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Cancer Treatment Centers of America

Rose Sajuan

Breast cancer - Stage I

This testimonial includes a description of this patient’s actual medical results. Those results may not be typical or expected for the particular disease type described in this testimonial. You should not expect to experience these results.

View CTCA treatment results for breast cancer

My story

My journey with cancer began out of the blue. One day, in the middle of a routine day, I realized that I had not had a mammogram since I had turned 40. Five years had passed since I’d taken this important preventive step.

A week after having the mammogram, I had an appointment with my primary care physician, who had the results of that imaging test. I had nearly forgotten about it. “There’s something here and we have to send you for a biopsy,” she told me.

We live in Illinois, and I decided to make an appointment at the Cancer Treatment Centers of America® (CTCA) hospital here, because of the focus on cancer. A few days later I had a breast biopsy at CTCA®. When I returned to the clinic the next day, my oncologist at the time, who has since retired, asked if my husband could join us. That question alerted me that the news might be concerning. I asked my oncologist to just tell me the results. “It’s cancer,” he said.  

My first thought was of my three grandchildren. “I want to see them grow up,” I said to myself. I left CTCA and headed straight for my mother’s house. My mother had always been a pillar of strength for me, and that day was no different. I was experiencing a flood of emotions, and she helped prop me back up.

A few days later our three children, who are all adults, came to our home so I could tell them about the diagnosis. As it happened, my uncle from Puerto Rico was also visiting at that time. I could see and feel right away the amount of support I would have as I proceeded with treatment.

In good hands

My care team at CTCA recommended a mastectomy followed by chemotherapy. I trusted their suggestions, but also wanted my family to be part of the decision-making process. I asked my doctors about including my family in considering my next steps, and their response was that yes, they absolutely wanted my family there if that is what I wanted. My children were part of all the discussions and decisions. It meant a great deal that my doctors were willing to include them because our family is close and we include one another in important decisions. My doctors respected that and made space for everyone. They answered all our questions and we never felt that the doctors were rushing us.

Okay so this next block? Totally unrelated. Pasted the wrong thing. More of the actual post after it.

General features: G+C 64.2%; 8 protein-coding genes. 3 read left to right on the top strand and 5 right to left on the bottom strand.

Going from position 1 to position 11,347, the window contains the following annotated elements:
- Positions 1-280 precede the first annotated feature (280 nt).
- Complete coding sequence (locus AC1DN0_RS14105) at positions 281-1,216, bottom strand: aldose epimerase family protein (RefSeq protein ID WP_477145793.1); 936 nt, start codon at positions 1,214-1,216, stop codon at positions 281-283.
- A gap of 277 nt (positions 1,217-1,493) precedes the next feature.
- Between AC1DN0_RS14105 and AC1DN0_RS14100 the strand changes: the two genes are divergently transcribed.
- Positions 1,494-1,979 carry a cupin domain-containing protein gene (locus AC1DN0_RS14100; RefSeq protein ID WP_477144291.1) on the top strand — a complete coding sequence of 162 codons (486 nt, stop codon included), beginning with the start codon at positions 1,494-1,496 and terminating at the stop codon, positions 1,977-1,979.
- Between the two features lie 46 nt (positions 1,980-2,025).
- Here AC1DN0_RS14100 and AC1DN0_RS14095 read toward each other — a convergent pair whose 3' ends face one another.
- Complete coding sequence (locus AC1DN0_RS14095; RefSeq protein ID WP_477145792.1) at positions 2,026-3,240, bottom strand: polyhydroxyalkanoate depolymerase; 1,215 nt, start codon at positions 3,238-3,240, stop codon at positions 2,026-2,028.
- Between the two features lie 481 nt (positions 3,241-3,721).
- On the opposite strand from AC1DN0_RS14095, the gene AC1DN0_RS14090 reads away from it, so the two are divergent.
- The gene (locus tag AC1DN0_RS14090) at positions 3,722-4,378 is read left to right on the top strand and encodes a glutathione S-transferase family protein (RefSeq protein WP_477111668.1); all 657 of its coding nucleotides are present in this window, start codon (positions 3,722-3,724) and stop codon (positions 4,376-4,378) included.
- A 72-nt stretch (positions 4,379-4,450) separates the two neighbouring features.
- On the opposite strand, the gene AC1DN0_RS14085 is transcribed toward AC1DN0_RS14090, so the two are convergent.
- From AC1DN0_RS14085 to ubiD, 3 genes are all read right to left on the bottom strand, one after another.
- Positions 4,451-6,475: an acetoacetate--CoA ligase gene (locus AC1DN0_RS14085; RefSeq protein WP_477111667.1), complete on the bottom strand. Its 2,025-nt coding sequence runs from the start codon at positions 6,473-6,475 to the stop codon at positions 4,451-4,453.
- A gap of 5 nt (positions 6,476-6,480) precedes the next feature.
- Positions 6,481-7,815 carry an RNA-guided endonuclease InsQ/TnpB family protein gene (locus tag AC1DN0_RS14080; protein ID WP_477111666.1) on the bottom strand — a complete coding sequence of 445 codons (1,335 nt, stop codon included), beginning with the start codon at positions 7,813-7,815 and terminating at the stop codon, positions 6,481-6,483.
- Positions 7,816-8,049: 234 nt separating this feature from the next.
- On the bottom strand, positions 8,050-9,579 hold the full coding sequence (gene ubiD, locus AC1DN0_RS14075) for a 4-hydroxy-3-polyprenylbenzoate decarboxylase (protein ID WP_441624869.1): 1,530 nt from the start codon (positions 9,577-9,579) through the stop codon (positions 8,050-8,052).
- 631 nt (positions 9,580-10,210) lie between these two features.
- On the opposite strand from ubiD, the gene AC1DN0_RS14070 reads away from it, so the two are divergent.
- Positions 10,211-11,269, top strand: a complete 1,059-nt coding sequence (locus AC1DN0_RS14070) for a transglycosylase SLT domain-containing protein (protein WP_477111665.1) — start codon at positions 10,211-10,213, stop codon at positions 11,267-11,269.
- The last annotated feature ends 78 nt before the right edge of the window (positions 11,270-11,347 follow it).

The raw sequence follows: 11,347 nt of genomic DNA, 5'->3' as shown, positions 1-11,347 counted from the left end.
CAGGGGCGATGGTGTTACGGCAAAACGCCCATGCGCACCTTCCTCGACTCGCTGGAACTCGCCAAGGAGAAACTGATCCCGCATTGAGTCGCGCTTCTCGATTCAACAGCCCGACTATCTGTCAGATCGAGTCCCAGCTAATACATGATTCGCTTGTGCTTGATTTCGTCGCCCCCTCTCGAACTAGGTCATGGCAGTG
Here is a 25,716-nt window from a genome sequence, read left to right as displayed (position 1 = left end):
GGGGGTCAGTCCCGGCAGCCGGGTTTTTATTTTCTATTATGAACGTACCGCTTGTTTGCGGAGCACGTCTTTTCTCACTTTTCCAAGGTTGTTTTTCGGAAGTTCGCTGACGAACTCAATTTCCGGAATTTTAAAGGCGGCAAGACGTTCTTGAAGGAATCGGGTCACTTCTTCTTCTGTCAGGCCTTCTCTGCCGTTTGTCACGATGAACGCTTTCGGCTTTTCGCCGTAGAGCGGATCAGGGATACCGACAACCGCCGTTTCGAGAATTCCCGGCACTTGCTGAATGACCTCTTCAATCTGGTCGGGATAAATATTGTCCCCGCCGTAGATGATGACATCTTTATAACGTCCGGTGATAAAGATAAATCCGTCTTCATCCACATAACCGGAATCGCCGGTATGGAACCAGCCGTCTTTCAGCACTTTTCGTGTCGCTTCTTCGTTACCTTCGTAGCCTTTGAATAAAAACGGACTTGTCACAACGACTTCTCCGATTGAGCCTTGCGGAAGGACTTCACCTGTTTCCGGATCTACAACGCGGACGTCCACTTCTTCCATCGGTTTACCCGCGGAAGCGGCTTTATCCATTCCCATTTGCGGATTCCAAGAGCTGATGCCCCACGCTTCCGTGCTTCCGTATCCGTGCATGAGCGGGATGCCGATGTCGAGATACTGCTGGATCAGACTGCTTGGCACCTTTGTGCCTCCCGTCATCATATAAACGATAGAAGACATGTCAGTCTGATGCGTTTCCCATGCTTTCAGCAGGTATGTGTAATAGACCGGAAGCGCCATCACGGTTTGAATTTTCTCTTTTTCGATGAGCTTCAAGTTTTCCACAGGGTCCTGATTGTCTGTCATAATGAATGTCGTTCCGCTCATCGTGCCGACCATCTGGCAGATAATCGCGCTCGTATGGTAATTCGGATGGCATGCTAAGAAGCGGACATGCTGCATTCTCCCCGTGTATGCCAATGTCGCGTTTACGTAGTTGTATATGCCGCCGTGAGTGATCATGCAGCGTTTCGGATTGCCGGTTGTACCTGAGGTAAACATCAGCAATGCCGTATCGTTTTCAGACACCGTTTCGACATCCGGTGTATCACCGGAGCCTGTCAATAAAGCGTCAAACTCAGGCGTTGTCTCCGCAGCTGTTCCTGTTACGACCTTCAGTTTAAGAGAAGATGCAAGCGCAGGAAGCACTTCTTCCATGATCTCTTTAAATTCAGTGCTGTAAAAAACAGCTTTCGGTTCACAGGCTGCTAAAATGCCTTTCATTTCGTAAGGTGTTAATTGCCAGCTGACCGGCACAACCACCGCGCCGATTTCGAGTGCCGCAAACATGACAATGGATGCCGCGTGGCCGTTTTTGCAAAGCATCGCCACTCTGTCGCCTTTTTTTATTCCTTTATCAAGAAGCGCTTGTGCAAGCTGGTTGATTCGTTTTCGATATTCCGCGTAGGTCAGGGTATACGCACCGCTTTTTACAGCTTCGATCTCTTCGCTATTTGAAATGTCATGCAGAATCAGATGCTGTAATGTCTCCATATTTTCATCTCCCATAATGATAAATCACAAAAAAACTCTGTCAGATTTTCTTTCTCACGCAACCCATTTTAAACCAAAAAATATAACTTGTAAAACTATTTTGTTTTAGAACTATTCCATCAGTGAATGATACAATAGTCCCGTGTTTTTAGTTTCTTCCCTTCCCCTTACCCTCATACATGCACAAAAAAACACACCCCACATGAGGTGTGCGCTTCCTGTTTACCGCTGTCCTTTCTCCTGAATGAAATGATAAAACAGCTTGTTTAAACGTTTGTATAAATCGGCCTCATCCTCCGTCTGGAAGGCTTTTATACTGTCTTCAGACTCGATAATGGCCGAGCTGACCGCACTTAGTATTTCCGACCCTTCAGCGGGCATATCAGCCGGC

I underwent a mastectomy followed by chemotherapy treatment. The surgical procedure went smoothly, but the recovery was a bit bumpy. But the nurses were attentive and made sure that I was taken care of. They also brought me a cassette tape to assist with managing the pain, which included breathing exercises and other soothing guidance. After surgery and chemotherapy, I was also able to proceed with breast reconstruction fairly quickly. 

The people I met at CTCA were welcoming and friendly to me. There was always someone to talk to—the cooks, the driver and other staff members. If I needed something, then there was always someone willing to help me get it. As someone dedicated to her faith, I was also thankful for the spiritual support.

Giving back

When I was diagnosed in 1996, I met a five-year survivor. She was at CTCA to participate in a Celebrate Life® ceremony, which CTCA holds for those celebrating that vital five-year mark. I watched her plant a tree in recognition of this milestone and told myself that I would be doing the same thing in five years.

In 2001, I participated in that same ceremony. My family and closest friends were there with me—really, we were there together—and I was able to thank my doctors and everyone who supported me through my treatment.

When I was diagnosed, I worried about missing life with my three grandchildren. Today I have six grandchildren and six great grandchildren and it is a gift to be part of their lives.

My faith also helped keep me strong, and still guides me today. There are moments when I know I need to share my story with a stranger, and I seek opportunities to help others. I am very glad to be able to assist in any way that I can.

In 2010, I retired from my work at the College of Lake County, enabling me to participate more fully with the Patient-to-Patient Network at CTCA. As a Cancer Fighters® member, I attend walks and other activities promote cancer research and awareness. The Cancer Fighters Care Network allows us survivors to give back to the community, a small way to say thank-you for the incredible gift we have been given: the gift of life.